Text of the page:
Why Christo’s ‘Floating Piers’ Is an Apt Symbol for Post-Brexit Europe
By a coincidence of timing, the piers illustrate how fraught connections can be.
Last Thursday, June 23, I boarded a plane early in the morning at Berlin’s Schönefeld airport. One flight and a couple train transfers later, I was stepping onto Christo’s Floating Piers installation on Italy’s Lake Iseo, the sun glinting off the lake’s rippling surface and setting aglow the saffron-colored fabric draped over the three-kilometer-long water walkway.
Being from enormous, geographically isolated Canada, I never fail to marvel at how easy it is to hop from one nation to another in Europe. Not a single border checkpoint slowed my journey that day. Arriving in Italy, I paid for my train tickets with the same Euro notes that I use back home in Berlin.
While I was making my way to the little town of Sulzano in the northeast region of Lombardy, more than 33 million UK citizens were casting their votes in the Brexit referendum. By the time the polling stations closed that night, it was done: A small majority of 52 percent had tipped the balance in favor of their country leaving the European Union after more than four decades in, setting into motion a political, economic, and social fallout that Britain, not to mention the rest of Europe, is still reeling from today.
I doubt Brexit was on the minds of any of the thousands of people experiencing Christo’s magnanimous installation that Thursday. We were all too busy frolicking across the water, marveling at the scenery, and snapping selfies. And I’m sure any such symbolism was the furthest thing from the artist’s intentions—he and his late wife Jeanne-Claude first hatched the idea for the piers in the 1970s. “All the artwork Jeanne-Claude and I do is work of joy and beauty. They don’t serve anything except to be a work of art,” he said in an interview with Italian newspaper Corriere della Sera in April.
I could see that joy on people’s faces, and I felt it myself. The atmosphere was one of glee and exhilaration, despite the sweltering glare of the sun. As I walked across the lake, I took off my shoes, as did many others, to feel a connection to the springy, buoyant surface beneath my feet and the gentle rhythm of the water undulating in the wake of passing boats. Around me I heard mostly Italian, but also French, English, German, Swedish, Spanish, Chinese. Parents pushed their toddlers in strollers, others pushed their loved ones in wheelchairs, kids spun cartwheels, and dogs pranced, not even the animals immune to the mood of excitement. There was something quite democratic about the whole thing, which the artist always insisted must be free and open. “The Floating Piers are an extension of the street and belong to everyone,” Christo has said of the project, the entire cost of which—€15 million—came out of his own deep pockets.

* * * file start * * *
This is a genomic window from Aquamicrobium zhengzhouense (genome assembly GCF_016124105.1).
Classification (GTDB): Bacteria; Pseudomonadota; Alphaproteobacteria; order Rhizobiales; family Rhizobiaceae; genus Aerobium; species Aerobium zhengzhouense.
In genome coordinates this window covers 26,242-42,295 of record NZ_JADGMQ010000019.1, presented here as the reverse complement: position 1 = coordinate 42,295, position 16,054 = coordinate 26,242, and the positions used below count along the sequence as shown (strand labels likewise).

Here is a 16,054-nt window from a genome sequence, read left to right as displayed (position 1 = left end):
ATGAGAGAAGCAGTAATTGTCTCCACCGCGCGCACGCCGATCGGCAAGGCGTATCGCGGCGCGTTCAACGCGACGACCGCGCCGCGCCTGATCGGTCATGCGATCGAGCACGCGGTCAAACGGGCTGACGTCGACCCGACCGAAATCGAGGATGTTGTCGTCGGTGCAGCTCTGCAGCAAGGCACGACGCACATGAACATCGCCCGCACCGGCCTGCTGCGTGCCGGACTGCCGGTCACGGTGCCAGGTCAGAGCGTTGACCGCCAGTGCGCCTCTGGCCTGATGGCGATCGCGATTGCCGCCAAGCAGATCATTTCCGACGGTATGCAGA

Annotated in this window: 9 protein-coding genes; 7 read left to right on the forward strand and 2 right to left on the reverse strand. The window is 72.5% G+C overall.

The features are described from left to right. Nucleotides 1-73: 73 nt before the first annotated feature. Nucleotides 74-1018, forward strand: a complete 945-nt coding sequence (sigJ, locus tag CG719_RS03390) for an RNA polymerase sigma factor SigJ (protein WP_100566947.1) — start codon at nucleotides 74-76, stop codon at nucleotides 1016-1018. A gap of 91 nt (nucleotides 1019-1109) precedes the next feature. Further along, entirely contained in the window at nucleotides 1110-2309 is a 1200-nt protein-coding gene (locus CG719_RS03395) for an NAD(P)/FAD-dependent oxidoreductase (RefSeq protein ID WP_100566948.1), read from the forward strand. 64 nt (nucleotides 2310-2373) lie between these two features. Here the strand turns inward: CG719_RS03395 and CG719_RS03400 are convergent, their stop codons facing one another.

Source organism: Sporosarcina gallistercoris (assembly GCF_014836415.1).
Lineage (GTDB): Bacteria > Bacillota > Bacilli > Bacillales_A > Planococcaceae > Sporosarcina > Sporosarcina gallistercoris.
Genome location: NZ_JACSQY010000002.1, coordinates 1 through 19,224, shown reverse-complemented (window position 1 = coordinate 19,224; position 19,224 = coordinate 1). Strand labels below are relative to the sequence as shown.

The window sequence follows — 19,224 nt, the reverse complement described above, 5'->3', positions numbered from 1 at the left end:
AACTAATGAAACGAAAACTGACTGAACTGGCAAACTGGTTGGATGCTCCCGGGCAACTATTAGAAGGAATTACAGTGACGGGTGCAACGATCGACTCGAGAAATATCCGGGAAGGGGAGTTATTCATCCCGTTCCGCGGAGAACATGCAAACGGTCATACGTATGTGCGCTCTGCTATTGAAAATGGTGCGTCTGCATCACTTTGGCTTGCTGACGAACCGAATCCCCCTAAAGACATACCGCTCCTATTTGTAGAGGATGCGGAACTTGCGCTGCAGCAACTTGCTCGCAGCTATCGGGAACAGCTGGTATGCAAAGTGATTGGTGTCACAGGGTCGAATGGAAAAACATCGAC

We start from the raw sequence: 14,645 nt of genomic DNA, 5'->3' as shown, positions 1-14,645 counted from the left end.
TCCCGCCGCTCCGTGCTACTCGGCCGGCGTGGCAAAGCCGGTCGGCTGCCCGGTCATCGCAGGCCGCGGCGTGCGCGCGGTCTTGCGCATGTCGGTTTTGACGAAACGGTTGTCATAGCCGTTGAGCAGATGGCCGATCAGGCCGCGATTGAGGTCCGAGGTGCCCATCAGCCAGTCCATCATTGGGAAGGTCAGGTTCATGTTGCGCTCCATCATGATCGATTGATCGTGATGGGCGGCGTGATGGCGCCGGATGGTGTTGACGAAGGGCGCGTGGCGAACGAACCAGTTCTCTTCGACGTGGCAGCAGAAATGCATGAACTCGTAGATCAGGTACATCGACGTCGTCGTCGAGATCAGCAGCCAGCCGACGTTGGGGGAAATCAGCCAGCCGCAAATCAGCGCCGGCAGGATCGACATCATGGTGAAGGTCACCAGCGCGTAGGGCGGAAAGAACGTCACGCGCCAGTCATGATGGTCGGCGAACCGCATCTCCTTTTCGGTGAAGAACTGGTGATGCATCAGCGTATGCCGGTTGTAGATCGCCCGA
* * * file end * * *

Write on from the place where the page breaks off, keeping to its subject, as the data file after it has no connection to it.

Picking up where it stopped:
The idealism of The Floating Piers is earnest, and it is enticing. It would be naïve, however, to ignore the reality. Truth is, the region is buckling under the influx of the tens of thousands who show up every day eager to experience the piers for themselves. Christo’s vivid fabric has become stained and ripped under the shuffling footsteps of well over half a million visitors, the rows of portable toilets on the shoreline reek in the sun, and I can’t imagine the local residents aren’t fervently awaiting the coming day when they can have their peace and quiet back.
Many trains into Sulzano have been cancelled due to dangerous overcrowding, roads closed, thousands of irate and desperate travelers stranded. People have suffered heatstroke while they wait for hours, penned in like cattle, for the chance to step onto the piers, and extra security needed to be hauled in to keep the situation under control. Christo wanted the piers to be accessible 24 hours a day, but about a week in, the local mayor put his foot down, and now they close overnight.
There are many issues with the lumbering bureaucracy and the infighting of the EU, and the pressures of the migrant crisis over the last year have put the union to a serious test. Christo’s Floating Piers are beautiful in both their idealism and their execution, but they are also illustrative of the reality of what arises when you build bridges and connect two shores that fate set up to be separate.
For the 16 days that the installation lasts, two isolated islands in the middle of the lake are joined for the first time in history to the mainland: Monte Isola, with a small but established tourism infrastructure, and San Paolo, a lone, isolated rock with only a single villa on it, owned by the multi-millionaire Beretta family, manufacturing firearms in the region since the 1520s. But these connections are short-lived. After July 3, the piers’ 220,000 polyethylene cubes will be crushed, shredded, and recycled, the 100,000 square meters of yellow-orange nylon fabric too, and the islands will be alone again.
As for Brexit, what will happen to the long-established and hard-won connections between the British Isles and the European continent remains to be seen. A country has voted for separateness over unity. The ideal of European togetherness has been shaken—perhaps it was always too utopian to begin with. By a coincidence of timing, Christo’s Floating Piers became a symbol of how art can (quite literally) bring people together, but also how these connections are fraught. Soon, the piers will disappear and life on Lake Iseo will go back to normal. The EU will go back to normal, too, though we already know it won’t quite be the same.
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